70's-style AM radio - anywhere locally? - Page 2
Page 2 of 3 FirstFirst 123 LastLast
Results 11 to 20 of 28

Thread: 70's-style AM radio - anywhere locally?

  1. #11
    Why AM? I doubt anyone would listen. Music sounds terrible.
    In my vehicles, for music I usually have it set to 92.7 FM. I prefer to hear 60s & 70s songs, I'm not a fan of current pop. And to me 94.5 plays the same 80s & 90s stuff over & over...with too many commercials.
    I wish 92.7 would play a little more variety. But to give them credit, every once in a while they toss in a few that aren't over-played, which is nice. I know quite a few old farts like myself (over 45) that listen to 92.7. It's too bad their signal isn't stronger.
    Think about it, most people under 30 don't listen to terrestrial radio for music these days.

    Why not create stations aimed at the over 40 listeners?

  2. #12
    Quote Originally Posted by Billkex View Post
    Why not create stations aimed at the over 40 listeners?
    You think that KOOL and KSLX aren't aimed at people over 40? They are, which is why they are centered in the 80s.

    If you're 45, the Red Hot Chili Peppers, Bon Jovi, and Guns & Roses are bands you listened to in high school and college.

    Now, if you're asking why they don't create stations aimed at people over 60, the answer is there's more money to be made targeting people over 40 than over 60.
    The opinions expressed are my own and do not necessarily reflect those of my employers. Retweets are not endorsements.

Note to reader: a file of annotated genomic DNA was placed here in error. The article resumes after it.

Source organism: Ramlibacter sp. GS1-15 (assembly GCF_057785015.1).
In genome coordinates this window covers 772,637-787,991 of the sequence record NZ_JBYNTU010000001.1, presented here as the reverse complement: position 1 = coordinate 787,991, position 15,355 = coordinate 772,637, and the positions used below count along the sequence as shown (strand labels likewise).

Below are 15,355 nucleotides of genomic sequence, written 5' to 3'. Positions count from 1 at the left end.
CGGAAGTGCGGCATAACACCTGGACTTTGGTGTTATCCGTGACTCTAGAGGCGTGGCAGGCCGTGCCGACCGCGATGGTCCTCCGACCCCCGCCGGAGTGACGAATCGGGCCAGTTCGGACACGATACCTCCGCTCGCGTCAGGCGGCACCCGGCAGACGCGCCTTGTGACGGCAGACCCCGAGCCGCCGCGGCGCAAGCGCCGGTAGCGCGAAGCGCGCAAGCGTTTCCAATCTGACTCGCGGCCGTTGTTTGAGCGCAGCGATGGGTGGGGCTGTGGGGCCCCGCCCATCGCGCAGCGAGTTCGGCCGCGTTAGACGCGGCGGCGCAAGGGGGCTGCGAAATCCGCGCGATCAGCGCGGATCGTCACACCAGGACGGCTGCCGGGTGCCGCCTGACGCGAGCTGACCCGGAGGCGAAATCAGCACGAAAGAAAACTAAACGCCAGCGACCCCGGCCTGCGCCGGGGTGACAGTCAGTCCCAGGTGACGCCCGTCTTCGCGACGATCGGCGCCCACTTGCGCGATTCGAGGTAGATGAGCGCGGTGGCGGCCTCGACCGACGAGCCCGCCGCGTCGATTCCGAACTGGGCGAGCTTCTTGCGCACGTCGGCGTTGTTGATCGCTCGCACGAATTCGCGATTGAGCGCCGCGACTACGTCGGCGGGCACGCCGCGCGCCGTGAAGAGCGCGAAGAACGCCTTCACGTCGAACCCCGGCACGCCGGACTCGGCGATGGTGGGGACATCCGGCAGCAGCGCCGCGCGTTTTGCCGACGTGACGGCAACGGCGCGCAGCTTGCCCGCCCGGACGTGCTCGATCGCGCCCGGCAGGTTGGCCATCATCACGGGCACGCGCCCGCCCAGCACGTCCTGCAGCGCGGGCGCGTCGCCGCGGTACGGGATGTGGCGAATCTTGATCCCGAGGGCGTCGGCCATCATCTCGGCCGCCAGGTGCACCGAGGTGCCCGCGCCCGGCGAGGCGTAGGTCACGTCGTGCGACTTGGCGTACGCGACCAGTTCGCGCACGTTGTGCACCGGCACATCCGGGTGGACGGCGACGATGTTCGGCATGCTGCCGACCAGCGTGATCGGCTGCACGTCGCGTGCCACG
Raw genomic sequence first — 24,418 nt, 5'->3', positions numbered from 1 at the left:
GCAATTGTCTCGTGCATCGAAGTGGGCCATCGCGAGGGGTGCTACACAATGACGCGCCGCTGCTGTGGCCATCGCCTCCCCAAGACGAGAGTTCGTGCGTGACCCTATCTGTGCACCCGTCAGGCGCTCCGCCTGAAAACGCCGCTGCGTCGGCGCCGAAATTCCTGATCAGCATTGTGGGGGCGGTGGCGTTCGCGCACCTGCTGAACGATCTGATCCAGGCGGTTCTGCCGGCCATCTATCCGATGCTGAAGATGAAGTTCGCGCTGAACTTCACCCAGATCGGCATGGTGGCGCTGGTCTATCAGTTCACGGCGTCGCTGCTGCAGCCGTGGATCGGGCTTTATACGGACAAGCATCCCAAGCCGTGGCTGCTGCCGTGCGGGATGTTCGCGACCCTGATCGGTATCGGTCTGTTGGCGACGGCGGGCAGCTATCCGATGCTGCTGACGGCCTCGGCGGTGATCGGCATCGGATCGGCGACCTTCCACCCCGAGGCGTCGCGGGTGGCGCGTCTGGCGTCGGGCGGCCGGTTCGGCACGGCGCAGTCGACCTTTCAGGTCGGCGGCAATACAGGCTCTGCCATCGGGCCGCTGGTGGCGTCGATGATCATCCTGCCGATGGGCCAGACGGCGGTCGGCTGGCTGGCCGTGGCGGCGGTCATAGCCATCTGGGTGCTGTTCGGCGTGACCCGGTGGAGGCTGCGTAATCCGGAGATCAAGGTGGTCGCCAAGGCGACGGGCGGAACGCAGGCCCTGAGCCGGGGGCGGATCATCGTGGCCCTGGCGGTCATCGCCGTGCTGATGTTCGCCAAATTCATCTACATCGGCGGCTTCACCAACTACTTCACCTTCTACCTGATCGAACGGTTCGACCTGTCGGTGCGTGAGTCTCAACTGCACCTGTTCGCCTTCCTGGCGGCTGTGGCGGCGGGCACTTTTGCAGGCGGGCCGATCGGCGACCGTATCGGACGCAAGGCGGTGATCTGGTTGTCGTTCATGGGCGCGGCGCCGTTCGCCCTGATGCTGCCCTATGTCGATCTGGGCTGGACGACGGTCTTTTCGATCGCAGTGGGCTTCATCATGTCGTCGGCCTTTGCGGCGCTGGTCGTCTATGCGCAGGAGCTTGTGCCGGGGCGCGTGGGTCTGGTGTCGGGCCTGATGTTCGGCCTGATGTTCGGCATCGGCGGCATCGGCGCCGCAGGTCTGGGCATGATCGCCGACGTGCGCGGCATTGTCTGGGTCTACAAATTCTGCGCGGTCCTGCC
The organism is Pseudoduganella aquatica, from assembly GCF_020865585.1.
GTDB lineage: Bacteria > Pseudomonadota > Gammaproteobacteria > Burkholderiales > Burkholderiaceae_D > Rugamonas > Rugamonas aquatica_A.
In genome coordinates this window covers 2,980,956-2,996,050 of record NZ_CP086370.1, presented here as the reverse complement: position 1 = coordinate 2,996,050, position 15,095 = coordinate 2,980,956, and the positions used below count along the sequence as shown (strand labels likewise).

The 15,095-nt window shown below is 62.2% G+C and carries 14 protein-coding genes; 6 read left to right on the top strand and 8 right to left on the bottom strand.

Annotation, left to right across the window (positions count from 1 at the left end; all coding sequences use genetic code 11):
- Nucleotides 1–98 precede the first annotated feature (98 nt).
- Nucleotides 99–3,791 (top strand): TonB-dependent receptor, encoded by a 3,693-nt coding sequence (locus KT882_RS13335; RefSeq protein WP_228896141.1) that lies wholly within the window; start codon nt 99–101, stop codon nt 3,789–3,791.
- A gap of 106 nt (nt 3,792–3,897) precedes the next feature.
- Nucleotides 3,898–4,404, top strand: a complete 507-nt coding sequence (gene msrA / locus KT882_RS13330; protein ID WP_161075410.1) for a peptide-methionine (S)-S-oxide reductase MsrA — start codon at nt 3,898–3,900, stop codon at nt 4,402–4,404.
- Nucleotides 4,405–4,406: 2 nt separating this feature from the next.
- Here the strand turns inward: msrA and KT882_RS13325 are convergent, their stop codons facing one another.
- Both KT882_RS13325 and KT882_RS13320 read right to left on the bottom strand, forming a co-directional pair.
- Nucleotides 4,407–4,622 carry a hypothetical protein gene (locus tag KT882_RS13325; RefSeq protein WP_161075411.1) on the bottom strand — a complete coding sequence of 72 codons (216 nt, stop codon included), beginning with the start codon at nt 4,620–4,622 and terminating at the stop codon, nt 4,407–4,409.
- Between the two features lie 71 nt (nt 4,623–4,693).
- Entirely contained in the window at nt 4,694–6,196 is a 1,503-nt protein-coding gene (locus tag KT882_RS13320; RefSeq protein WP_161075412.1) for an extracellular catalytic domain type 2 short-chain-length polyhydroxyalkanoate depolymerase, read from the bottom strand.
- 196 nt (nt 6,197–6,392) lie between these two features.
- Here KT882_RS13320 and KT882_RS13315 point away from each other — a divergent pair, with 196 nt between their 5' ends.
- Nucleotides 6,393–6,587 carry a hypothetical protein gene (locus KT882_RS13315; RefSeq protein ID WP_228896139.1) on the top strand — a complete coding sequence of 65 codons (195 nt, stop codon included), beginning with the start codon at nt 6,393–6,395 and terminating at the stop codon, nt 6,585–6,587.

3. #13
    Quote Originally Posted by johndavis View Post
    You think that KOOL and KSLX aren't aimed at people over 40? They are, which is why they are centered in the 80s.

    If you're 45, the Red Hot Chili Peppers, Bon Jovi, and Guns & Roses are bands you listened to in high school and college.

    Now, if you're asking why they don't create stations aimed at people over 60, the answer is there's more money to be made targeting people over 40 than over 60.
    I guess I prefer hearing older stuff...and a variety. I listened to all that (GNR, Bon Jovi, etc.) growing up & to tune into a station that plays the same 50 songs over & over, doesn't do it for me. I know plenty of other folks in their 40s & 50s that feel the same way. BTW: I heard Steve Goddard on 92.7 today...NICE!

  4. #14
    Quote Originally Posted by indieradioguy View Post
    I wish there could be a 70's-style AM radio (or FM, but AM would be better) that played nothing but Gerry Rafferty, Air Supply, Dan Fogelberg, Pablo Cruise, Donny & Marie, maybe some ABBA. Maybe that "Brown Eyed Girl" song, too. Like what 94.5 used to be in the 80's -- I wish they could have just kept their now-old songs in rotation.
    Not on AM, but 103.1 KCDX.

  5. #15
    Quote Originally Posted by johndavis View Post
    I think the last time you had a station like that was KTWC, unless KCCF came and went after Twice the Train Wrecks gave way to Cool Jazz at 103.5.

    The recurring theme to stations that emulate the old school KOY or KARZ MOR approach today is they didn't do very well and changed to something else. Even KOAZ quickly ditched the yacht rock when it didn't gain any traction a few years back.
    The Oasis did not have patience. They launched the format, only to tinker with the playlist every two months. Did I see any commercials for them on TV? I saw billboards, but few and far between.

    Now with KOY gone, I can see an HD2 filling a niche for a softer gold format like the syndicated MeTV format. That’s if you get the people who have those later-model Buicks and Cadillacs with HD in Sun City to work the controls in order to receive the station. MeTV is experimenting with this in Milwaukee (with a promotion blitz on TV). I can see this work in Arizona, where the MeTV station outranks several other primary TV stations (which would be good for promotion). I don’t see Hubbard doing it though, because that would cannibalize KAZG.